Moreover, airpower has arguably influenced the debate on law and ethics in warfare more than any other form of military activity. The central legal and ethical question pertaining to airpower has been the targeting of civilians from the air. Many political and historical analyses of this issue continue to focus on area bombing during the Second World War. But this is not where the story ends. Improved technology has driven down the number of casualties and the destruction of populated areas on the scale of the Second War is not really conceivable in present circumstances. However, this does not mean that law and ethics are less important considerations for contemporary airpower. Ethical and legal concerns over civilian casualties continue to be influential on public perceptions of airpower as well as on political decisions to resort to it. The input of legal scholars, ethicists and philosophers into the study of airpower in the 21st century is therefore essential. To this end, Dr Janina Dill, lecturer and Associate Director of the Oxford Institute for Ethics, Law and Armed Conflict, discussed the interrelationship between law, strategy and morality in air warfare. Professor Nigel White, an expert in the law of armed conflict and use of force at Nottingham, raised questions about the difficulties of applying traditional legal debates and norms pertaining to airpower to new technologies and the use of drones in particular.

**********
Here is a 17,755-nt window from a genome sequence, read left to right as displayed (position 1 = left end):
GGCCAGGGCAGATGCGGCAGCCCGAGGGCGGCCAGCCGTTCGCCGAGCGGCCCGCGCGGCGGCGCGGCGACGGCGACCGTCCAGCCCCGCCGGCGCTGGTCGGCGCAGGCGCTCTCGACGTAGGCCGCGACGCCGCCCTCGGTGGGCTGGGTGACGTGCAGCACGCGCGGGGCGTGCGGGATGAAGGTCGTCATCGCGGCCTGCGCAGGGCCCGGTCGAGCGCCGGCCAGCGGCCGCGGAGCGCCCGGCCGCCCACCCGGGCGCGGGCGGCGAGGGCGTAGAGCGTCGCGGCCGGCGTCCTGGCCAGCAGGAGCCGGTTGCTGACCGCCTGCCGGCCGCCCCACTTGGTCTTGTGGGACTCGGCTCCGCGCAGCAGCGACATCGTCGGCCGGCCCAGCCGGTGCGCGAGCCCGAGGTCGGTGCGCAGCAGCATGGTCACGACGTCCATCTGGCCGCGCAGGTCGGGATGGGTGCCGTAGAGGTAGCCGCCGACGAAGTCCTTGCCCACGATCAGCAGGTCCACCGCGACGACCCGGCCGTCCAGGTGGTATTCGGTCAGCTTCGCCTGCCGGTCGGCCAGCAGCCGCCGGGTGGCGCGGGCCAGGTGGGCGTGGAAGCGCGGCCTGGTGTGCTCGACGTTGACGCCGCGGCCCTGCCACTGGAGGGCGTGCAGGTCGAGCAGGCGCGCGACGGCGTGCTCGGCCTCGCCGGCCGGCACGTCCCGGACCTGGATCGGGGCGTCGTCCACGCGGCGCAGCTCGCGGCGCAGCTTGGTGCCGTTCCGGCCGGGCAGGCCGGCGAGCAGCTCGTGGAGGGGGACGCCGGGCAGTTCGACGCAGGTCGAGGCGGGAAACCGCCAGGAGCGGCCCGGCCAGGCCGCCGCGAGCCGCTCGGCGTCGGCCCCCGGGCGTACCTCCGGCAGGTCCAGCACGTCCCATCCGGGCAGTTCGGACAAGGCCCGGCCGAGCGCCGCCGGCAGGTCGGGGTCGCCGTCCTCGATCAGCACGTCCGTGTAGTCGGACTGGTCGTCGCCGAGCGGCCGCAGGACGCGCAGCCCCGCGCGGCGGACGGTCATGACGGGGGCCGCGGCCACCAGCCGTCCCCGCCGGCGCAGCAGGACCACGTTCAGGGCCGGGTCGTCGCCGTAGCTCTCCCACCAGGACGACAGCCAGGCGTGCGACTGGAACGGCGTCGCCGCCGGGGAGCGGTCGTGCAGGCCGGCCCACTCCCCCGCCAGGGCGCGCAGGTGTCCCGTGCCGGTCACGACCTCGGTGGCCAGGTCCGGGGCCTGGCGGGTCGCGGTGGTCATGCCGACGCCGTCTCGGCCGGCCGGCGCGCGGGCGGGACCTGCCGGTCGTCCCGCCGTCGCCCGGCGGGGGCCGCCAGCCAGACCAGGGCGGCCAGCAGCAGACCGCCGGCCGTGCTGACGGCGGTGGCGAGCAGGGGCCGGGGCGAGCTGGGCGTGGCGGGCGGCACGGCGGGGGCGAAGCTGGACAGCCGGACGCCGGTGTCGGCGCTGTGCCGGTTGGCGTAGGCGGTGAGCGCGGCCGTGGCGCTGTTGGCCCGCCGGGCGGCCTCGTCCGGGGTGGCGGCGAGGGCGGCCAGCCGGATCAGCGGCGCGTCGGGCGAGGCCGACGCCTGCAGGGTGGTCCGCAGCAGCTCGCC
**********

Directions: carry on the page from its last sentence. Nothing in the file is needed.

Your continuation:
A separate panel on ‘drone warfare’ evoked the most heated debate and controversy. One ethicist and two critical scholars sought to ‘demystify’ some of the most widely held perceptions and misperceptions, as they saw it, relating to the use of unmanned aerial vehicles. Dr Peter Lee, an expert in military ethics at the University of Portsmouth/RAF Cranwell, focused on whether the use of drones was a technology issue or a foreign policy issue and asked if a technology per se can be unethical. Dr Liam McCarthyand Rogan Collins, both taking a critical approach to security, asked why the use of drones was so controversial compared to other advanced technologies and discussed the ways in which ethics can be used both to critique and to justify the use of drones.
Last, but not least, the workshop was motivated by the idea that scholars of different guises and airpower practitioners need to talk to each other. This point was repeatedly emphasised by one of our final speakers, the Director of Defence Studies and of the Royal Air Force Centre for Air Power Studies, Group Captain Paul Wilkins. Even if this relationship might not always be easy, such dialogue is required not only to ensure that the complexity of contemporary airpower is adequately understood, but also to enable the potential impact of academic research findings and ideas on the way in which airpower is used in practice.